Sunday, February 19, 2012
While many people sat glued to their TVs watching the funeral services for Whitney Houston, I went about my day. I had a full agenda that day so I knew that I would not be tuning in. Not that I had planned to. I don’t like funerals. So, I am not in the habit of watching any of the funeral and/or memorial services for well-known people.
Like so many others I am shocked and saddened by Whitney Houston’s death. I am grappling with her passing because I feel like I grew up with Whitney. We were born in the same year. I recently celebrated my 49th birthday. Whitney didn’t live to see hers. It is disturbing when someone your age dies because your immortality is staring you in the face.
Her death reminds me of the way we love in the African-American community. Hard. Strong. Unforgiving at times, but forgiving in the end. We place our icons on pedestals, and when they fall, they hurt themselves and they hurt us. But we rebound take and them back with open arms no matter how far down they have fallen. It was this way with Whitney.
When Whitney first appeared on the scene we loved her Golden Voice; she belonged to us. But when she crossed over, we got upset. Never mind that it was about the dollar, to us it was about loyalty. She was a “sell-out.” Then she married “Bad Boy” Bobby Brown and got her black card black. Then her star started falling, and all you could hear was the tsk, tsk, tsk tongue sucking comments of those standing in judgment.
All is forgiven in her passing. We are fiercely protective of the image that we want to project of our beloved Whitney—a sharp contrast to the one we feel is being forced on us by the media. All they want to talk about is the crash and burn where as we want her to be remembered as the shining star that she was.
In the days following her death, everybody with an opinion has an opinion on Whitney— her drug use, her relationship with Bobby--you name it somebody has something to say. The truth is we will never know what really killed Whitney Houston. We’ll learn what the toxicology reports say, but we’ll never really know why Whitney Houston died that night. And when learn the “cause of death” will it make her any less dead? Will it soothe the souls of those who loved her?
There are those who are saying that her family and friends didn’t do enough. Somebody should have intervened. Again, we stand on high looking down. Who among us doesn’t know someone in need of an intervention— drugging, gambling, drinking, beating or being beaten? How many of us step in? Or do we stay on the side lines and watch them self destruct? And we have the audacity to talk about what someone else should be doing?
I have never done drugs in my life. I’m not bragging. It is simply a fact of my life. I grew up when crack ravished urban communities—mine included. People who I went to school with are either dead or dead-walking looking for the next hit. My first love is strung out on drugs. He was brilliant, and I believe that he could have been anything he wanted to be. I see him and I am sad and angry at what his life has become. I want him to get his life together. I am also humbled by and thankful for what mine has become. Only by the grace of God have I not followed the same path.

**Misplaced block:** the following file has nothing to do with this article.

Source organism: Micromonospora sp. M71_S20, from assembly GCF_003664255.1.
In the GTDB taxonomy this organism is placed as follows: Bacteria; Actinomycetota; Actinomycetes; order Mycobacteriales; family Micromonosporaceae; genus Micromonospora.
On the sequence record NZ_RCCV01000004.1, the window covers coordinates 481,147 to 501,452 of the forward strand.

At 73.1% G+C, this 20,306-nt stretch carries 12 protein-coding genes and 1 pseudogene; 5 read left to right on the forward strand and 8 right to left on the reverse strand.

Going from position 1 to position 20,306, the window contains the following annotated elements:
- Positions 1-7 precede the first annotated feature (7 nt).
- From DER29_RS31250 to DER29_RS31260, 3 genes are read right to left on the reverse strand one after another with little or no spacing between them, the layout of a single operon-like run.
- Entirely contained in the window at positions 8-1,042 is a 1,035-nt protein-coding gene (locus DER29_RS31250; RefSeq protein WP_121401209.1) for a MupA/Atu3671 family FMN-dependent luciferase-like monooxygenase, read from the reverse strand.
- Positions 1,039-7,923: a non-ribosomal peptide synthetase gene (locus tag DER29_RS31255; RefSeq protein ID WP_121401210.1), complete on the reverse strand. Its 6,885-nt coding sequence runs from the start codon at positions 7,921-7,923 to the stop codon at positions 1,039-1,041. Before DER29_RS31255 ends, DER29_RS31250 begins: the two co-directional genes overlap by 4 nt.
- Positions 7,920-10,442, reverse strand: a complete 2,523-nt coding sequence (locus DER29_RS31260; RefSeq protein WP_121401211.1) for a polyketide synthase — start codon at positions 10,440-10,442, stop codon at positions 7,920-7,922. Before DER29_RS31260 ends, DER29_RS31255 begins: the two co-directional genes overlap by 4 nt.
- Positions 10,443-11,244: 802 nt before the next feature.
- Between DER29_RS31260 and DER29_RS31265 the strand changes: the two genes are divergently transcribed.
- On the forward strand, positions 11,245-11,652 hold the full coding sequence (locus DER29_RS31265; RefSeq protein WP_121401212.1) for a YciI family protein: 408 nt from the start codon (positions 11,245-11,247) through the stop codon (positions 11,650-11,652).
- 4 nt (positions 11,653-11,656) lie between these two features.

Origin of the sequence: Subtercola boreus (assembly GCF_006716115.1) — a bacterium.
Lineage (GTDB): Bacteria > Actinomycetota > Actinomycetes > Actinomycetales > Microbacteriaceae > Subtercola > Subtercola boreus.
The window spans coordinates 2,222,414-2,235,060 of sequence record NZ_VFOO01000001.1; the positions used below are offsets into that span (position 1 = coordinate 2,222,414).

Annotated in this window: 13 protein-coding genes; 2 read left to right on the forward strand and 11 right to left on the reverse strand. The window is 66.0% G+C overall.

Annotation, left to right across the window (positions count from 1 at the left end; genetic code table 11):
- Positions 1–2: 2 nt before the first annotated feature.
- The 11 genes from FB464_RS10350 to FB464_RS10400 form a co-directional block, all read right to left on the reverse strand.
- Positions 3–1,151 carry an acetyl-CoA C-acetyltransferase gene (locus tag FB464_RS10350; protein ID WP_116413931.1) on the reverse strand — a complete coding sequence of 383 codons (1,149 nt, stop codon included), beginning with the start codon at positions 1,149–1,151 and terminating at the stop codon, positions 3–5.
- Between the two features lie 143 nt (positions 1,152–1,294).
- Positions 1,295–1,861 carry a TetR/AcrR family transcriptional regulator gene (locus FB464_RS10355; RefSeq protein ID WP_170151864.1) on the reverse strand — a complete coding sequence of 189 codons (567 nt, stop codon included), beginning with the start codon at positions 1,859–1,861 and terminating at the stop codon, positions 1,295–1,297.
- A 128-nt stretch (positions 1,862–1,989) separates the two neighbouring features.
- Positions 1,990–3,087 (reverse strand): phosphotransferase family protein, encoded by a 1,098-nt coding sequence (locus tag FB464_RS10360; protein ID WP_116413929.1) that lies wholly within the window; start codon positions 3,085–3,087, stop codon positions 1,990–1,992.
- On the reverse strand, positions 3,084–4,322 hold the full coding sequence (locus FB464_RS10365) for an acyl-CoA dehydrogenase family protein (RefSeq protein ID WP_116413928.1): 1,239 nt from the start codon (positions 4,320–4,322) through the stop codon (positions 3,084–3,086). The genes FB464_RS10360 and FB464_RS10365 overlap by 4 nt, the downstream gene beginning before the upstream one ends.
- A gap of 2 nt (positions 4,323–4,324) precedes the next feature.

We were all rooting for Whitney’s comeback because we don’t like to give up on one of our own. But the heart-wrenching lesson is that we don’t always get what we want no matter how much we want it, especially for someone else. Whitney Houston is gone, but her legacy will live forever. Her death forces me to reckon with what my legacy will be.
Sunday, February 5, 2012
On Friday were were having an African-American feast in honor of Black History month. And while we were chowing down on a traditional soul food meal complete with fried chicken, greens, corn bread and banana pudding and peach cobbler for dessert, one of the teachers was putting slides together for our Black History Month program. He was showing clips of Soul Train.
Laughter filled the room as we watched the dancers shimmy and shake down the Soul Train line. Those of us old enough to remember were transported back into time, when watching soul train for the latest moves, stylish fashion trends, and an opportunity to hear our favorite artists was a must-do on Saturday morning. A native Chicagoan, I remember when Soul Train made is debut on Channel 26 before it moved to California.
We had no way of knowing that we were watching history in the making and the rippling effect that Soul Train would have in the Black community and beyond. What's a social gathering without a Soul Train line? Soul Train was not only a vehicle for African-American creative expression,it also opened doors for Black businesses that had been previously locked out main stream media.
My heart is especially heavy at the passing of the iconic Don Cornelius for numerous reasons. Not only was he was a trailblazer as evidenced by the numerous tributes this week, he did what each of us should strive to do--leave the world a better place. Soul Train was an integral part of my childhood and young adult years; I saw people on TV who looked like me. Mr. Cornelius suicide slaps us back into the reality of the world we live in, that no matter who we are and how much we have, happiness and peace within can elude us.
In parting I wish Don Cornelius, the Love Peace and Soul in the next life that escaped him in this one.